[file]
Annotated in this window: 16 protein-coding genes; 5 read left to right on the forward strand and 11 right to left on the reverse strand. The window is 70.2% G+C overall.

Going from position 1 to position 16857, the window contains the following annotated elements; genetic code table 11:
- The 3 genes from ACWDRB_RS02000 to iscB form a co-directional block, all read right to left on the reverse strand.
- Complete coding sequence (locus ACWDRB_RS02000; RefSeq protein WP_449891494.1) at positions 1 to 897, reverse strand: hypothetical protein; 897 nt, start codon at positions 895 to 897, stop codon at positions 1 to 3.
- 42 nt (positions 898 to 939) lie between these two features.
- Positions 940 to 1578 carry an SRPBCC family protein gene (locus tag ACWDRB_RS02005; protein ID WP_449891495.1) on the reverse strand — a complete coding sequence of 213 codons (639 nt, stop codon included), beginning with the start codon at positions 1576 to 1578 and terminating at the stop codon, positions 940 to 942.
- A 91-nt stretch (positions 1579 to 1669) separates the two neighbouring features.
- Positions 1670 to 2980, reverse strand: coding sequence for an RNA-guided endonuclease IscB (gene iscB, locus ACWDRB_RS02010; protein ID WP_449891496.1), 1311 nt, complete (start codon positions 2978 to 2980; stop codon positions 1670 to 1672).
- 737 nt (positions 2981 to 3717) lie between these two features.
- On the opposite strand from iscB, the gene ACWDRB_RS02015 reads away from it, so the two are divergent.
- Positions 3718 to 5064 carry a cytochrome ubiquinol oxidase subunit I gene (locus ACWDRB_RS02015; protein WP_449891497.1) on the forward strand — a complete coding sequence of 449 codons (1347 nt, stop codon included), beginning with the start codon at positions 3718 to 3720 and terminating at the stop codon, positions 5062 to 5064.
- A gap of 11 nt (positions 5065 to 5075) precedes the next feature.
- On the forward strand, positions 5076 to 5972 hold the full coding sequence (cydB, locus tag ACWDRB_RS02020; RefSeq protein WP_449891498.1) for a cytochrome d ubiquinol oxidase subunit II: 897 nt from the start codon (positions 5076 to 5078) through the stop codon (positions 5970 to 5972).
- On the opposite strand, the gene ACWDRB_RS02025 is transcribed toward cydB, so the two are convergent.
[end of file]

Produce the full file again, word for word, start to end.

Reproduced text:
Annotated in this window: 16 protein-coding genes; 5 read left to right on the forward strand and 11 right to left on the reverse strand. The window is 70.2% G+C overall.

Going from position 1 to position 16857, the window contains the following annotated elements; genetic code table 11:
- The 3 genes from ACWDRB_RS02000 to iscB form a co-directional block, all read right to left on the reverse strand.
- Complete coding sequence (locus ACWDRB_RS02000; RefSeq protein WP_449891494.1) at positions 1 to 897, reverse strand: hypothetical protein; 897 nt, start codon at positions 895 to 897, stop codon at positions 1 to 3.
- 42 nt (positions 898 to 939) lie between these two features.
- Positions 940 to 1578 carry an SRPBCC family protein gene (locus tag ACWDRB_RS02005; protein ID WP_449891495.1) on the reverse strand — a complete coding sequence of 213 codons (639 nt, stop codon included), beginning with the start codon at positions 1576 to 1578 and terminating at the stop codon, positions 940 to 942.
- A 91-nt stretch (positions 1579 to 1669) separates the two neighbouring features.
- Positions 1670 to 2980, reverse strand: coding sequence for an RNA-guided endonuclease IscB (gene iscB, locus ACWDRB_RS02010; protein ID WP_449891496.1), 1311 nt, complete (start codon positions 2978 to 2980; stop codon positions 1670 to 1672).
- 737 nt (positions 2981 to 3717) lie between these two features.
- On the opposite strand from iscB, the gene ACWDRB_RS02015 reads away from it, so the two are divergent.
- Positions 3718 to 5064 carry a cytochrome ubiquinol oxidase subunit I gene (locus ACWDRB_RS02015; protein WP_449891497.1) on the forward strand — a complete coding sequence of 449 codons (1347 nt, stop codon included), beginning with the start codon at positions 3718 to 3720 and terminating at the stop codon, positions 5062 to 5064.
- A gap of 11 nt (positions 5065 to 5075) precedes the next feature.
- On the forward strand, positions 5076 to 5972 hold the full coding sequence (cydB, locus tag ACWDRB_RS02020; RefSeq protein WP_449891498.1) for a cytochrome d ubiquinol oxidase subunit II: 897 nt from the start codon (positions 5076 to 5078) through the stop codon (positions 5970 to 5972).
- On the opposite strand, the gene ACWDRB_RS02025 is transcribed toward cydB, so the two are convergent.